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World Class Results on a Mom-and-Pop Budget

Optimas 2001 - Fiancial Impact: At Bal Seal Engineering, HR tracks trends, cuts costs, and turns HR into a profit center.

February 28, 2001
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On its 40th anniversary three years ago, Bal Seal Engineering and its employees could look back at its history with pride. Founder Pete Balsells had propelled the company from a one-man operation in his garage to a larger facility in a Quonset hut to a $17 million manufacturing company that employed just under 200 people.

    But Bal Seal's past didn't provide a blueprint for the future envisioned by Balsells's son, Peter, who became the company's president in 1998. His goal: to make Bal Seal a $500 million industry leader by 2020. The company researches and develops unique seals for customers whose products range from pacemakers and jet engines to cappuccino makers and hazardous-waste pipelines.

    It was clear to the younger Balsells that the company wasn't going to get there by following its old business plan. Its Santa Ana, California, plant was old. Its employees, mostly minimum-wage workers who lived within walking distance of their jobs, didn't have the technical sophistication that would be necessary for the Bal Seal of the future. The company needed a new culture to match the mission and the values that Peter Balsells had set for it.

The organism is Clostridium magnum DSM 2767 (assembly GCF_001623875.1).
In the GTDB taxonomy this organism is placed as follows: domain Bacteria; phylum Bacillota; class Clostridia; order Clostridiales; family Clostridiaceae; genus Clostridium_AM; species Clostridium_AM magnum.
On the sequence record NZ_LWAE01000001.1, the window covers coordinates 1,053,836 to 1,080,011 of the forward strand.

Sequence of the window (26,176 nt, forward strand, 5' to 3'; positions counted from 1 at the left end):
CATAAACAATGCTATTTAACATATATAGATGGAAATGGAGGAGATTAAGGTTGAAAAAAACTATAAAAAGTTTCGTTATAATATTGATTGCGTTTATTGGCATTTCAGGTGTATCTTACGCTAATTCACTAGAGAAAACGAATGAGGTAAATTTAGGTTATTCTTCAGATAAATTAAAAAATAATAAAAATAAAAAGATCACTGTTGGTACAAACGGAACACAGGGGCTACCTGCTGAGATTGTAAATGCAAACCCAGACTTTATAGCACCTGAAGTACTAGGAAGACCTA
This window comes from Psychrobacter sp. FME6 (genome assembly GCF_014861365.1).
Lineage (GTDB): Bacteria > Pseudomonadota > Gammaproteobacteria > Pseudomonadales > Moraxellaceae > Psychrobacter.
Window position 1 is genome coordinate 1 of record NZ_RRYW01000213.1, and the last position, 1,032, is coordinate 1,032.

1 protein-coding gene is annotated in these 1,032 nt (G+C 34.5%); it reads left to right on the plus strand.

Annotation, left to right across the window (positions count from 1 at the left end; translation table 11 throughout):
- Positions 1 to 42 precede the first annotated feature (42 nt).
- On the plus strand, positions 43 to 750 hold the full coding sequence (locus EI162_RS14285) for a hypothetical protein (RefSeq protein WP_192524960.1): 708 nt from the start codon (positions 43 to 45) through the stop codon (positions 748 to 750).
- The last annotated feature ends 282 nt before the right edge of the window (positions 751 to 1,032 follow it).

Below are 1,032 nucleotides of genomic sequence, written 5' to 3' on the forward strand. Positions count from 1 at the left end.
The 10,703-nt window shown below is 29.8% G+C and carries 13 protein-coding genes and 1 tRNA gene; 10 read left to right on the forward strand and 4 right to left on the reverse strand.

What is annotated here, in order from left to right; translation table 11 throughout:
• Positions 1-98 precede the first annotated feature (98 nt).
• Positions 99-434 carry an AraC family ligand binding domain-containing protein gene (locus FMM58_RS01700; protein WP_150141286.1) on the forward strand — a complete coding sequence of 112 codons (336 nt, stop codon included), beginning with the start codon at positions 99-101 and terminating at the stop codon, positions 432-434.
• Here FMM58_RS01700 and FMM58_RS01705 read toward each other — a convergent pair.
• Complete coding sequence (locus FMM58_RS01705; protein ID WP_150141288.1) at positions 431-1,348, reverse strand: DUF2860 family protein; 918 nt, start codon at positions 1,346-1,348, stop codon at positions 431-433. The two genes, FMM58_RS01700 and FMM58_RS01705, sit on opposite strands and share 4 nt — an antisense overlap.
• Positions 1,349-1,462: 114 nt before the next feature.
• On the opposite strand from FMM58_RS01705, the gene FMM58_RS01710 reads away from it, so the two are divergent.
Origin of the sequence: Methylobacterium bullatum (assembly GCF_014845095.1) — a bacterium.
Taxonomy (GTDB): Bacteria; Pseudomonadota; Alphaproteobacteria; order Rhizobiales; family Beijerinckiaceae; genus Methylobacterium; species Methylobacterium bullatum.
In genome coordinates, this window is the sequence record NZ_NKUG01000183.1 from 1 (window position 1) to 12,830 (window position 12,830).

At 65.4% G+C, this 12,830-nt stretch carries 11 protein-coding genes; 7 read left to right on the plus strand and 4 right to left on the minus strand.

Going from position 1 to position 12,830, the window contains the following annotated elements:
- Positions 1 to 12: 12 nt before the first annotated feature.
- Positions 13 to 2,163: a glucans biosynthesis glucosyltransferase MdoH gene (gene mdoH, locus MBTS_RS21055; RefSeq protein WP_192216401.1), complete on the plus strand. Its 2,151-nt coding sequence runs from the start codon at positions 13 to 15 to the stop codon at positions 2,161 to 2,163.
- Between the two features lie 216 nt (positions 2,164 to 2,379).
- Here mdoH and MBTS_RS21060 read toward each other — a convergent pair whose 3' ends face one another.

Bal Seal's HR department was ill-equipped to build that culture. Well into the 1990s, it continued to be a department that carried out just the basic personnel-administration functions. "It was basically time and attendance, corrective actions, hiring and firing," says Jacques Barralon, now director of HR, who began with Bal Seal in 1982. Barralon couldn't even give HR his full attention-his other job was conducting inspections and quality assurance.

    Putting Bal Seal on the right course took the work of everyone, from the CEO and founder to the machinist on the shop floor. To accomplish that, HR was re-created as a full-fledged organizational development department in 1998.

    Its mission was particularly challenging, recalls Jeff Jernigan, hired that year as VP of human resources. HR was responsible for seeing to it that the company did not lose employees during the move to a new facility in Foothill Ranch, about 20 miles south of Santa Ana. It would be expensive to replace employees who had a wealth of knowledge and expertise.

    HR was charged with hiring and training new and old employees to be more versatile and more technically skilled. It set about creating a new compensation system. And with the rest of the management team, it had a mission to keep the best of the old Bal Seal Engineering while creating a new company culture.

    Now, nearly two years later, Jernigan says they're meeting the challenge. Bal Seal is in its new plant. It is a $22 million company, realizing 25 percent annual growth, and is on track to meet its 2020 goal. Still, as Jernigan points out, "It's a long way off, and we're just getting started."